April 30, 2016
by Martha Shanahan
School is going to sea.
week Dow, a sailor, expertly tightened the knots holding the sail to the vessel
that soon will be set adrift somewhere off the coast of Massachusetts.
wanted to do something related to boats,” she said. “I know a lot about wind
patterns and currents, so that’s helped.”
mini, unmanned boat is a far cry from the ones Dow operates as a member of
a local sailing team.
this one hopefully will make it all the way to Europe, wash up on shore and be
found by an unsuspecting boater or beachgoer.
body is decorated with stickers, and the hull inside will hold stuffed animals,
T-shirts and a thumb drive of messages about Waterford for whoever finds it.
it’s still seaworthy, (they’d) find it and put it out on another voyage,” Dow
the best-case scenario.
may end up swirling around in the middle of the ocean,” Waterford science
teacher Michael O’Connor said.
the same time that the NOAA researchers launch the boat, the scientists also
will launch a drifter — an aluminum pole with a lobster buoy
— that Dow made with underwater canvas sails designed and built by a class
of fourth-graders at Quaker Hill Elementary School.
two vessels will join thousands of others of boats and drifters launched from
U.S. schools that NOAA has helped track through a program called Educational Passages.
launched through the program have survived hurricanes, been picked up by
tankers and even made the whole trip across the Atlantic.
uses information from the GPS trackers on the drifters and boats to research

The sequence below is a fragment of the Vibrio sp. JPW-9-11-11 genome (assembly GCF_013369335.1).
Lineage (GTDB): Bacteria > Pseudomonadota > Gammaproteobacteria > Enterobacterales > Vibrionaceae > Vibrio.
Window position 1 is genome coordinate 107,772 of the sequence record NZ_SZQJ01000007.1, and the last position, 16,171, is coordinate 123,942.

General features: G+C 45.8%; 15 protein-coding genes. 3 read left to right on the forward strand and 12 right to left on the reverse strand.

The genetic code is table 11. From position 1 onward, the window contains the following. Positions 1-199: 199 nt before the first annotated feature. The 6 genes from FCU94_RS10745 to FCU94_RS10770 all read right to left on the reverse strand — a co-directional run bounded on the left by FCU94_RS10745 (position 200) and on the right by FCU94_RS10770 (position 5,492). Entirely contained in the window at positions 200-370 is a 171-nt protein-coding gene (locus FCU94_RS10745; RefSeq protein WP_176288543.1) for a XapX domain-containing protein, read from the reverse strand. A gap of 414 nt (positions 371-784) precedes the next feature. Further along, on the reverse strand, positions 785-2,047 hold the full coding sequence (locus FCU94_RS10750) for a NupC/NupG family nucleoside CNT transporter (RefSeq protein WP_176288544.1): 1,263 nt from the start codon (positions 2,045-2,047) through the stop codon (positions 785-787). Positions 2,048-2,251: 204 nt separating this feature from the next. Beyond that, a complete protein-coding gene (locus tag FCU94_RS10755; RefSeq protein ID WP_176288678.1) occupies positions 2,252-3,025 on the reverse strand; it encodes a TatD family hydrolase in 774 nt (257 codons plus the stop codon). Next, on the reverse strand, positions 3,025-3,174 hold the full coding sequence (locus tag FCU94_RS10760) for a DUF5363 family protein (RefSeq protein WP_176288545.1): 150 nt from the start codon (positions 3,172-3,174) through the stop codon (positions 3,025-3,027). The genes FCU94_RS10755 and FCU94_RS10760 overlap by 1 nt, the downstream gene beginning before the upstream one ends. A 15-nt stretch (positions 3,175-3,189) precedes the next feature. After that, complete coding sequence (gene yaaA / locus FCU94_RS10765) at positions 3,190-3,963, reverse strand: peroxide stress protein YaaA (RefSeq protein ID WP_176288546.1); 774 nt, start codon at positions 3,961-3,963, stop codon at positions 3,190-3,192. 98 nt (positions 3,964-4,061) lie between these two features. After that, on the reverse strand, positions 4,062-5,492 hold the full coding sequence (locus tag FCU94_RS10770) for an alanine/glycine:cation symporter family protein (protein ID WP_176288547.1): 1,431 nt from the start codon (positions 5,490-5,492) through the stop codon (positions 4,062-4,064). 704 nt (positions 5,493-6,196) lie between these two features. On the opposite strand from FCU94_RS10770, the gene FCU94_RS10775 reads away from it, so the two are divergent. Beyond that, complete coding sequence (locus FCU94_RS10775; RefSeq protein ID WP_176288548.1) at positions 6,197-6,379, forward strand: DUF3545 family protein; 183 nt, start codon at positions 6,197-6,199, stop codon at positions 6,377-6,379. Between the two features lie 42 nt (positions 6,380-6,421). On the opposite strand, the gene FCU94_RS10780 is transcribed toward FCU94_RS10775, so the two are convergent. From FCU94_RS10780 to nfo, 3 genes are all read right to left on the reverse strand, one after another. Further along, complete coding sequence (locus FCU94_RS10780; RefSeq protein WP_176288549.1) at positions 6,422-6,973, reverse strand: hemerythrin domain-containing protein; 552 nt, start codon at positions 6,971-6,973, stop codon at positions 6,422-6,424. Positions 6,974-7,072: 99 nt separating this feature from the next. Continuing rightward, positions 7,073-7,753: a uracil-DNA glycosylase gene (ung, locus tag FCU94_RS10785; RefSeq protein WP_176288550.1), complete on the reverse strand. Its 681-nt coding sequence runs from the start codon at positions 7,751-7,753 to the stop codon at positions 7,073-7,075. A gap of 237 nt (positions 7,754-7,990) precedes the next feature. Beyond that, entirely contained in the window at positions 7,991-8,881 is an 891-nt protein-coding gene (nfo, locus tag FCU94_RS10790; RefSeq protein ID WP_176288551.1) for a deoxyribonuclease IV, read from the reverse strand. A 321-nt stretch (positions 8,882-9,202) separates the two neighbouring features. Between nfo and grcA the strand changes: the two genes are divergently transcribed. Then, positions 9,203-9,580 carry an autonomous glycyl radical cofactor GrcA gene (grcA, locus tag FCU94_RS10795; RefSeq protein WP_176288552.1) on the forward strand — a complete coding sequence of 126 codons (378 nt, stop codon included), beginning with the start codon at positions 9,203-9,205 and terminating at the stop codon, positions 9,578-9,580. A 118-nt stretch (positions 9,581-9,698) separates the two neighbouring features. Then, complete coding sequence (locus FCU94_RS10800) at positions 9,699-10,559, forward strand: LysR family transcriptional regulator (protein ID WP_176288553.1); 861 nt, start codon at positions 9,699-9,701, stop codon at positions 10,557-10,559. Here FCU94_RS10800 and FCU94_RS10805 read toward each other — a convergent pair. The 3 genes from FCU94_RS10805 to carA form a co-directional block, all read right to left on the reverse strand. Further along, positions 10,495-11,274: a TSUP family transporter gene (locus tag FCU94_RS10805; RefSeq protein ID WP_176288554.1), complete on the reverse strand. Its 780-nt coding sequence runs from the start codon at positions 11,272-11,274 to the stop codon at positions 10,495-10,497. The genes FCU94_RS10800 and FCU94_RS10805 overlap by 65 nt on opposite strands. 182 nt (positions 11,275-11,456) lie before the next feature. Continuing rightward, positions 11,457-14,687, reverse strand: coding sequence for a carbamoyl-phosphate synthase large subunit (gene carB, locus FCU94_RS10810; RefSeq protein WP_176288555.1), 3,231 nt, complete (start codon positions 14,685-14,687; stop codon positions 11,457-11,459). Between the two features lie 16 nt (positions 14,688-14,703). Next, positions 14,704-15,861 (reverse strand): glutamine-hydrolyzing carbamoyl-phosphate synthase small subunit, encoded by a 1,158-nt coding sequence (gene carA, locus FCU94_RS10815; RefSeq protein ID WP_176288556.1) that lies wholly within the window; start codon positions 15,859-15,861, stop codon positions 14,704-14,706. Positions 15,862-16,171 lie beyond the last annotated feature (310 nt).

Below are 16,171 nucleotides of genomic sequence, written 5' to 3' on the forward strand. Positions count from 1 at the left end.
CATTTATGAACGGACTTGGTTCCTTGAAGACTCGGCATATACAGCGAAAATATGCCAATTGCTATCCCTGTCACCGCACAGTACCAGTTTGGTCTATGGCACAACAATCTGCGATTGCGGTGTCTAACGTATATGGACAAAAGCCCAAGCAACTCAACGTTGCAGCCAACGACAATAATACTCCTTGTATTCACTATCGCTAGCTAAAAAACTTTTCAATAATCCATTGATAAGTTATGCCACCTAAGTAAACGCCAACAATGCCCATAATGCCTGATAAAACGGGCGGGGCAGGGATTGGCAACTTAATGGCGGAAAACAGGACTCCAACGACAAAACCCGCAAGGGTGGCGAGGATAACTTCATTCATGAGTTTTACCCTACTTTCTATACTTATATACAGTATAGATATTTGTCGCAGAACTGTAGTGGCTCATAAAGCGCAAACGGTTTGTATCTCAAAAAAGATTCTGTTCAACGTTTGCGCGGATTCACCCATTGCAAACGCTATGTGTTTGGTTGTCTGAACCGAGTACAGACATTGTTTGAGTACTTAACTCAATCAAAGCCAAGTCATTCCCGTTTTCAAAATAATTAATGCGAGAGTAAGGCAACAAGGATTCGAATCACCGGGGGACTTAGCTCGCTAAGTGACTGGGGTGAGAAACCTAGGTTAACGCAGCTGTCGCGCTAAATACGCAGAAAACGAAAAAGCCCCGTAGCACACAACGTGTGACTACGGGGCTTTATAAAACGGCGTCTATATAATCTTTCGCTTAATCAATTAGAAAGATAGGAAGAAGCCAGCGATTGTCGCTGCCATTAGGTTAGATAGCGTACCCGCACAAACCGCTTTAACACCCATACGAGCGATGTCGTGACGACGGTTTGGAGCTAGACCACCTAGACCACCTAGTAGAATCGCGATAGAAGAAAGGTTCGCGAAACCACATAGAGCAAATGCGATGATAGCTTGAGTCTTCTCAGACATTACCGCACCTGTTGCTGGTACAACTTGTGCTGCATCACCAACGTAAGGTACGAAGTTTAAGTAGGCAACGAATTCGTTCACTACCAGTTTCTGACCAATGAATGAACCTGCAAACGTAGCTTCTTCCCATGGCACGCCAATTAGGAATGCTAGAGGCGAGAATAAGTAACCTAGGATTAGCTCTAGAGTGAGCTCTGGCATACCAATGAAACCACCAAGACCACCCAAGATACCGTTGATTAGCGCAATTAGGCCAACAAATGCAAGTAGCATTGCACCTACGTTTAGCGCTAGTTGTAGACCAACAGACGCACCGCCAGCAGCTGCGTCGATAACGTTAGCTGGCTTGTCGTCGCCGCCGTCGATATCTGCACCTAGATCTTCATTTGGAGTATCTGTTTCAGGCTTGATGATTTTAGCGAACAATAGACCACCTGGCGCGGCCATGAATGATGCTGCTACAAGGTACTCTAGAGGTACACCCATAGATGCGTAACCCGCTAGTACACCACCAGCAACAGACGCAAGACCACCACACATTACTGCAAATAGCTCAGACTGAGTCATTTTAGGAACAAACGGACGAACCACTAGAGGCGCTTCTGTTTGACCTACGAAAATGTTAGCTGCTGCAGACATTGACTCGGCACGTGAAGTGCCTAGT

ocean currents, O'Connor said.
a lot of applications to knowing how the water's moving," O'Connor said.
The Quaker Hill students wrote on a canvas that will sit below the drifter,
catching the currents and pushing it along.
of the fourth-graders just wrote their names. Others wrote more cryptic
messages, like “I am Tom, who are you?”
rest are hard to read.
just thought if you wrote random hashtags, that would work,” Dow said.
two teachers’ email addresses also are written on the sails, in case
someone finds the drifter and wants to let them know.
aboard the research vessel Neil Armstrong took the boat and drifter with them
when they left on a weeklong mission Friday.
deposit the vessels into the Atlantic Ocean, just where the underwater
landmass under North America drops off into the ocean.
direction the vessels will go in, and how fast, are mostly mysteries
until the launch.
could get picked up by the Gulf Stream that pushes water from North America
toward Africa and Europe.
they could get stuck in the rotating ocean currents, destined to circle the
O’Connor’s classroom last week, Dow recited O’Connor’s lesson about Ekman
transport — in short, the principle that ocean water in the Northern
Hemisphere moves at a 90-degree angle to the direction of the wind.
research about ocean currents can predict where the boat may end up —
probably somewhere near Portugal, O’Connor said — but there’s no
O’Connor, the Quaker Hill students and other Waterford High School students in
O’Connor’s class will be checking the progress of the boat and drifter over the
said she'll be working at a summer camp with limited access to the NOAA tracking website.
when she can, she'll be updating the Twitter account @DrifterWHS with any news.
"I'm just hoping a giant cargo ship doesn't run it over," Dow said.